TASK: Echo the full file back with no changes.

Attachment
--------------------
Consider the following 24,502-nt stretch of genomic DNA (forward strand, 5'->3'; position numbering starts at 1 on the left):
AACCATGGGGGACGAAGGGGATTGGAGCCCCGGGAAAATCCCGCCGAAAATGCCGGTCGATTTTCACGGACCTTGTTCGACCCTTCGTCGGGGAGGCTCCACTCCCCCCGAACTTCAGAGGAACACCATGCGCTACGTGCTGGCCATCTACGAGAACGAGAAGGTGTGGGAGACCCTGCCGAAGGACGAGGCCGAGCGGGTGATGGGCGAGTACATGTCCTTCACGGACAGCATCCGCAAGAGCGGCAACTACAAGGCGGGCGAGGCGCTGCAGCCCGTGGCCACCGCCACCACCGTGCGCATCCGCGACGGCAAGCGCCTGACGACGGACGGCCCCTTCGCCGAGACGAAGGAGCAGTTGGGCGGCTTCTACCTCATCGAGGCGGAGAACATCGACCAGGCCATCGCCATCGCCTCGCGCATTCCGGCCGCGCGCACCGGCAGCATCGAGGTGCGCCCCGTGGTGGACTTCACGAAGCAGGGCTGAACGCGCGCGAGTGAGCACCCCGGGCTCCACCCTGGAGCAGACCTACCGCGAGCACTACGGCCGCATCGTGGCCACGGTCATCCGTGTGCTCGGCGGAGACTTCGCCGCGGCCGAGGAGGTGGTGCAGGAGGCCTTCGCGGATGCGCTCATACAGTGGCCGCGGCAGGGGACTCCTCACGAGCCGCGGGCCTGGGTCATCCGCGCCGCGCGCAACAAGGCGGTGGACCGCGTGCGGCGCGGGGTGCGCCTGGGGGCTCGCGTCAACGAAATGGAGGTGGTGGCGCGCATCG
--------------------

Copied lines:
Consider the following 24,502-nt stretch of genomic DNA (forward strand, 5'->3'; position numbering starts at 1 on the left):
AACCATGGGGGACGAAGGGGATTGGAGCCCCGGGAAAATCCCGCCGAAAATGCCGGTCGATTTTCACGGACCTTGTTCGACCCTTCGTCGGGGAGGCTCCACTCCCCCCGAACTTCAGAGGAACACCATGCGCTACGTGCTGGCCATCTACGAGAACGAGAAGGTGTGGGAGACCCTGCCGAAGGACGAGGCCGAGCGGGTGATGGGCGAGTACATGTCCTTCACGGACAGCATCCGCAAGAGCGGCAACTACAAGGCGGGCGAGGCGCTGCAGCCCGTGGCCACCGCCACCACCGTGCGCATCCGCGACGGCAAGCGCCTGACGACGGACGGCCCCTTCGCCGAGACGAAGGAGCAGTTGGGCGGCTTCTACCTCATCGAGGCGGAGAACATCGACCAGGCCATCGCCATCGCCTCGCGCATTCCGGCCGCGCGCACCGGCAGCATCGAGGTGCGCCCCGTGGTGGACTTCACGAAGCAGGGCTGAACGCGCGCGAGTGAGCACCCCGGGCTCCACCCTGGAGCAGACCTACCGCGAGCACTACGGCCGCATCGTGGCCACGGTCATCCGTGTGCTCGGCGGAGACTTCGCCGCGGCCGAGGAGGTGGTGCAGGAGGCCTTCGCGGATGCGCTCATACAGTGGCCGCGGCAGGGGACTCCTCACGAGCCGCGGGCCTGGGTCATCCGCGCCGCGCGCAACAAGGCGGTGGACCGCGTGCGGCGCGGGGTGCGCCTGGGGGCTCGCGTCAACGAAATGGAGGTGGTGGCGCGCATCG